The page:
Public health officials in Washington County are reacting to the findings of a recent health report. For four consecutive years, the University of Wisconsin ranked Washington County as one of the lowest in the state. This year they are third to last.
Rick Davis, Washington County Health Department Administrator credits Washington County's socioeconomic climate. In addition, heart disease, obesity and diabetes are common conditions among the population.
"There's a real correlation obviously between economic status, education, income and health outcomes. Washington County like a lot of rural counties obviously did not do well," Davis said.
Each year the Robert Wood Johnson Foundation ranks Florida's 67 counties. The ranking is based on several health outcomes like mortality, clinical care, physical environments and health behaviors. Health officials say this report highlights the very same issues found in a state study, found here.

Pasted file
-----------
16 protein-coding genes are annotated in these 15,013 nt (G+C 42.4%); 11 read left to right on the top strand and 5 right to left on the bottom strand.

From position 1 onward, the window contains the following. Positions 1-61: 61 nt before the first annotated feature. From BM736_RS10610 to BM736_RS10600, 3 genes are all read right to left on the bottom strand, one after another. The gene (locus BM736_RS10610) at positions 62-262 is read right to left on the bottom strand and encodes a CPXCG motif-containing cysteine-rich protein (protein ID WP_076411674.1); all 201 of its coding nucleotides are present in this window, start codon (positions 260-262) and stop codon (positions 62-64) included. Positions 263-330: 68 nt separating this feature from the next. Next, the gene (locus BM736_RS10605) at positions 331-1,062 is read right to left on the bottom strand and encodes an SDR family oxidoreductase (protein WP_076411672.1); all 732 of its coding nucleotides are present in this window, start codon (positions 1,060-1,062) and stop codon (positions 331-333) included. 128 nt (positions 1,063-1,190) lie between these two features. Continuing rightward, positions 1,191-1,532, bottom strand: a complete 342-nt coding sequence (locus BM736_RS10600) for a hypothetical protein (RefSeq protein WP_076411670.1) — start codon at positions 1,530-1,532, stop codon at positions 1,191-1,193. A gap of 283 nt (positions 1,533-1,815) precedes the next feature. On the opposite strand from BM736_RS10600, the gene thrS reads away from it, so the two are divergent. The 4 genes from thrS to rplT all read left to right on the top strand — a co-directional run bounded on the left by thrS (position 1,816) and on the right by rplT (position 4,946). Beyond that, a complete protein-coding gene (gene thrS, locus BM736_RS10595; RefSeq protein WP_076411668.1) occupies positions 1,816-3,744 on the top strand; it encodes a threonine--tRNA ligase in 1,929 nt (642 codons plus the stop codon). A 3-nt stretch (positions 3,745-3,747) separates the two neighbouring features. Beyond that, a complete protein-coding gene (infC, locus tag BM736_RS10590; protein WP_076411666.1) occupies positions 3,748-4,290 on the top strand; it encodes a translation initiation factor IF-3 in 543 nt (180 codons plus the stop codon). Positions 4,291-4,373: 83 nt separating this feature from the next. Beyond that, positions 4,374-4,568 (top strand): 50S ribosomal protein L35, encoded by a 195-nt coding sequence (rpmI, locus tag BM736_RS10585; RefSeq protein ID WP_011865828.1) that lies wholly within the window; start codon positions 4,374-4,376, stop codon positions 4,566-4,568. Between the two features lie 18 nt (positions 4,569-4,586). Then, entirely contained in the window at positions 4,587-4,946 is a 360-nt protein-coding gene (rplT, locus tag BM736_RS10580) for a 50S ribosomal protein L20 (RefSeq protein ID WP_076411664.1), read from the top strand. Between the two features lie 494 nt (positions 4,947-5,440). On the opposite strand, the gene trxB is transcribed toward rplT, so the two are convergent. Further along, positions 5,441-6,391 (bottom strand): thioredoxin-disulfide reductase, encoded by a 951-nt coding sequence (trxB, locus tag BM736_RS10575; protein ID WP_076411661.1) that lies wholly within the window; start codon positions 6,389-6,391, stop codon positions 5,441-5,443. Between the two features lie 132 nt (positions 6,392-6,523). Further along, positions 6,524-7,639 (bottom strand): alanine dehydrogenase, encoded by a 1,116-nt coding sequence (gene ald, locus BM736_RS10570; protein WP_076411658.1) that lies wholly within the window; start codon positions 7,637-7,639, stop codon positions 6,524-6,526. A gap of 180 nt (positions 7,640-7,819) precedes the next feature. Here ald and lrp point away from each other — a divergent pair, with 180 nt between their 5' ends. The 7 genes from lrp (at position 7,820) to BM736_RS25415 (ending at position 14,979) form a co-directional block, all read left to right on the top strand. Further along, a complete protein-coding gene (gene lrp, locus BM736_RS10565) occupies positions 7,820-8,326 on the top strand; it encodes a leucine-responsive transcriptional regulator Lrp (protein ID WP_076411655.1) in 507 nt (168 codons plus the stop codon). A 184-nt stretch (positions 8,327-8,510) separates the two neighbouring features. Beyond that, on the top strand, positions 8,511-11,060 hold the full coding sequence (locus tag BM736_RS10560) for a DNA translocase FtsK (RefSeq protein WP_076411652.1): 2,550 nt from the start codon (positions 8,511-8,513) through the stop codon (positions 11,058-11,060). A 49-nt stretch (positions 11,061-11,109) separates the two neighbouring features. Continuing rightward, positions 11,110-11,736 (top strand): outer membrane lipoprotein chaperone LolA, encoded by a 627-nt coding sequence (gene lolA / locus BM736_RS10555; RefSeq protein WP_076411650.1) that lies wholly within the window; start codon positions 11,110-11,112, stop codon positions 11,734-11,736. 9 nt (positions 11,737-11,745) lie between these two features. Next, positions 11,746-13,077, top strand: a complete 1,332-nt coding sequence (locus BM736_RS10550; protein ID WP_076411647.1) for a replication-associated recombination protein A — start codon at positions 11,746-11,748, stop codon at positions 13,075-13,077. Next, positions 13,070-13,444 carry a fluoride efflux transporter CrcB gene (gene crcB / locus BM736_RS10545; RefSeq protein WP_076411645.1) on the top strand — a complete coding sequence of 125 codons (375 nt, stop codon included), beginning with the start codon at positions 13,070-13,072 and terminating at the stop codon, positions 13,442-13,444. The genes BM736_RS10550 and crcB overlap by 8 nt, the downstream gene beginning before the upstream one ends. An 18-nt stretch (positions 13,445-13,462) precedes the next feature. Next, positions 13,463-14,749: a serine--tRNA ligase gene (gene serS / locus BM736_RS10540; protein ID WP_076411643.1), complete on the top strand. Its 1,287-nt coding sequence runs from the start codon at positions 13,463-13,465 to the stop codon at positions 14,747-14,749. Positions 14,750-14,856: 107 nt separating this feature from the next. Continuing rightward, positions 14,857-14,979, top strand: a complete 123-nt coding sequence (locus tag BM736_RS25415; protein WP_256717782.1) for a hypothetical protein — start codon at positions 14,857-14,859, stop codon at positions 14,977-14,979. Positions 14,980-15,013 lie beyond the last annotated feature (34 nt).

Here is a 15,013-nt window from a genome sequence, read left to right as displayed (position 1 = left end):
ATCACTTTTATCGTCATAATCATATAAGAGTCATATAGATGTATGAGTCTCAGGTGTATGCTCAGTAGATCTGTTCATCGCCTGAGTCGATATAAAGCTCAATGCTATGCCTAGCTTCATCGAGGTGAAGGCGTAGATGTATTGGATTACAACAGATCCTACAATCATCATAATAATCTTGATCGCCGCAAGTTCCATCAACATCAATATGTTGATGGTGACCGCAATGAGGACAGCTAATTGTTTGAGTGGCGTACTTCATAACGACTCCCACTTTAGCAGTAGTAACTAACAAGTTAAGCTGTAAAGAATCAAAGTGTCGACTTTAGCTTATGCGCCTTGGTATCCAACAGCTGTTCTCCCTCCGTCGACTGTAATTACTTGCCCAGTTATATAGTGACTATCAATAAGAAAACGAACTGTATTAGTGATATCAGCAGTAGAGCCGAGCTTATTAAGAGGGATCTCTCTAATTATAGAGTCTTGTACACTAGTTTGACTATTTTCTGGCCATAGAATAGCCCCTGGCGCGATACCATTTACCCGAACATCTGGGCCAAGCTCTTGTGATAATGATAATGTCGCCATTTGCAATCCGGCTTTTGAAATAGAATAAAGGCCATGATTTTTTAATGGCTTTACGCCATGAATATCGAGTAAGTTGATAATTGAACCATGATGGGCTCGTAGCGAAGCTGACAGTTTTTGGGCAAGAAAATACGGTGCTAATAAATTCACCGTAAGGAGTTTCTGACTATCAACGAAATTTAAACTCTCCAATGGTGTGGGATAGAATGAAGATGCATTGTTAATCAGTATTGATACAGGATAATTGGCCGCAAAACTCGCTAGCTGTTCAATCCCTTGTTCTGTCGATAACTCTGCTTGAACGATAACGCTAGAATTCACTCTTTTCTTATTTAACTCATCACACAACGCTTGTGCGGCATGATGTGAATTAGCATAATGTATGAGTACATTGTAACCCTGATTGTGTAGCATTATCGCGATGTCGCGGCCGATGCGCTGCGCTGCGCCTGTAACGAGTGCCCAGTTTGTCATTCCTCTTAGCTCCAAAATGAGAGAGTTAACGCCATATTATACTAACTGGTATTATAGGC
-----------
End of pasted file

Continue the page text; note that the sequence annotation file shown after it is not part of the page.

The study found that a large amount of residents are smokers, fast food restaurants out number healthy options and about a fourth of the population has poor or fair health.
These generational issues are disconcerting to Davis, but says things are looking up for the younger ones. In the last couple of years, more programs have been implemented to curb these problems and so far it's working.
"We have a high rate of smoking in the county, but our teen smoking is dropping. We have a high rate of teen pregnancy, but the teen pregnancy rate has been dropping steadily over the last few years," Davis said.
News 13 reached out to the professionals at the Northwest Florida Community Hospital in Chipley.
In an off camera interview they told me they were shocked at the rankings. The hospital says they've worked on several programs that offer nutrition and smoking cessation assistance.